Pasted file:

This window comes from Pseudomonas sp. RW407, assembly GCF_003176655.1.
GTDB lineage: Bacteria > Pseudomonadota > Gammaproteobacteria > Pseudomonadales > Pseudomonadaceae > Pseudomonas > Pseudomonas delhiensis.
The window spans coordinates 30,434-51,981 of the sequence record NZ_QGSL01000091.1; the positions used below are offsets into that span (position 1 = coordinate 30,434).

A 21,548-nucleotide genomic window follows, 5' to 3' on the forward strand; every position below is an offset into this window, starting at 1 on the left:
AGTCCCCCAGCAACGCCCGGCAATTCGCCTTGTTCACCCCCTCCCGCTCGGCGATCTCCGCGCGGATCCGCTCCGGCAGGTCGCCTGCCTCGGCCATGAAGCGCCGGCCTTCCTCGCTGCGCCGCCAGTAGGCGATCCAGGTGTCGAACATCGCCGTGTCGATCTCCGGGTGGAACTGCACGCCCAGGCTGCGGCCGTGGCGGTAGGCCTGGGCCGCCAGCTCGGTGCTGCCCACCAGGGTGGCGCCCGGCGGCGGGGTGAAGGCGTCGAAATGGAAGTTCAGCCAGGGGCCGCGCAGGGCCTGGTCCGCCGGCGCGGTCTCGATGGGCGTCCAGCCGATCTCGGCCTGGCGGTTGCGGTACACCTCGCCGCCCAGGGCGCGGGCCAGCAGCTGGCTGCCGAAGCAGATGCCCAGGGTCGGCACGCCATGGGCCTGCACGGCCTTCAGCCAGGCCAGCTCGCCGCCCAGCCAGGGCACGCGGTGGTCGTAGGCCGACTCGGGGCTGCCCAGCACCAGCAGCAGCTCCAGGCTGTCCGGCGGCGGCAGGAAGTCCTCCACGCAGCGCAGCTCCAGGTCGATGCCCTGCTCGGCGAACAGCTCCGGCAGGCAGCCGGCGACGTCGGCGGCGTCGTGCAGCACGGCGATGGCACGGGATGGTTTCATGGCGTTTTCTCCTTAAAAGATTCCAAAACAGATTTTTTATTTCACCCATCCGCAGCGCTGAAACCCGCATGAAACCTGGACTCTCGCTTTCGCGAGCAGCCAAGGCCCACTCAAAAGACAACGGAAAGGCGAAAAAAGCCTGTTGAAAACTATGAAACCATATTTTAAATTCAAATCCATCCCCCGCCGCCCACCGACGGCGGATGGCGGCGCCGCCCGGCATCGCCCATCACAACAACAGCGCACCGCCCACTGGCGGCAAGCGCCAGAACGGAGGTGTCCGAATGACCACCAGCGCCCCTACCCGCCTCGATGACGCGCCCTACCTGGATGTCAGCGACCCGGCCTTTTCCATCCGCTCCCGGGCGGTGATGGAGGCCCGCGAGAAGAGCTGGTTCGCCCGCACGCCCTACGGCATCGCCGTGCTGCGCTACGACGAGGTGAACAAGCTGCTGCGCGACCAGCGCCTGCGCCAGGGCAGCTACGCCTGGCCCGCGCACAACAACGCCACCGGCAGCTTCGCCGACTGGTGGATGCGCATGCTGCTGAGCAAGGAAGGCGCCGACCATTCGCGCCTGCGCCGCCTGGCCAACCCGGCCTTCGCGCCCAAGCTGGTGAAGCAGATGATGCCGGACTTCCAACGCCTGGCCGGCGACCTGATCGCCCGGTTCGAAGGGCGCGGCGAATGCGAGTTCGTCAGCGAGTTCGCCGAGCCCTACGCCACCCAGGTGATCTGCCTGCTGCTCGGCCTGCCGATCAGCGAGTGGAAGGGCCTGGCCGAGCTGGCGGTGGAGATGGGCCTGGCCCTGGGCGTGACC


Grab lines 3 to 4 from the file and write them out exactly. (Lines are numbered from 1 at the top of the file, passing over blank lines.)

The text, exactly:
The window spans coordinates 30,434-51,981 of the sequence record NZ_QGSL01000091.1; the positions used below are offsets into that span (position 1 = coordinate 30,434).

A 21,548-nucleotide genomic window follows, 5' to 3' on the forward strand; every position below is an offset into this window, starting at 1 on the left: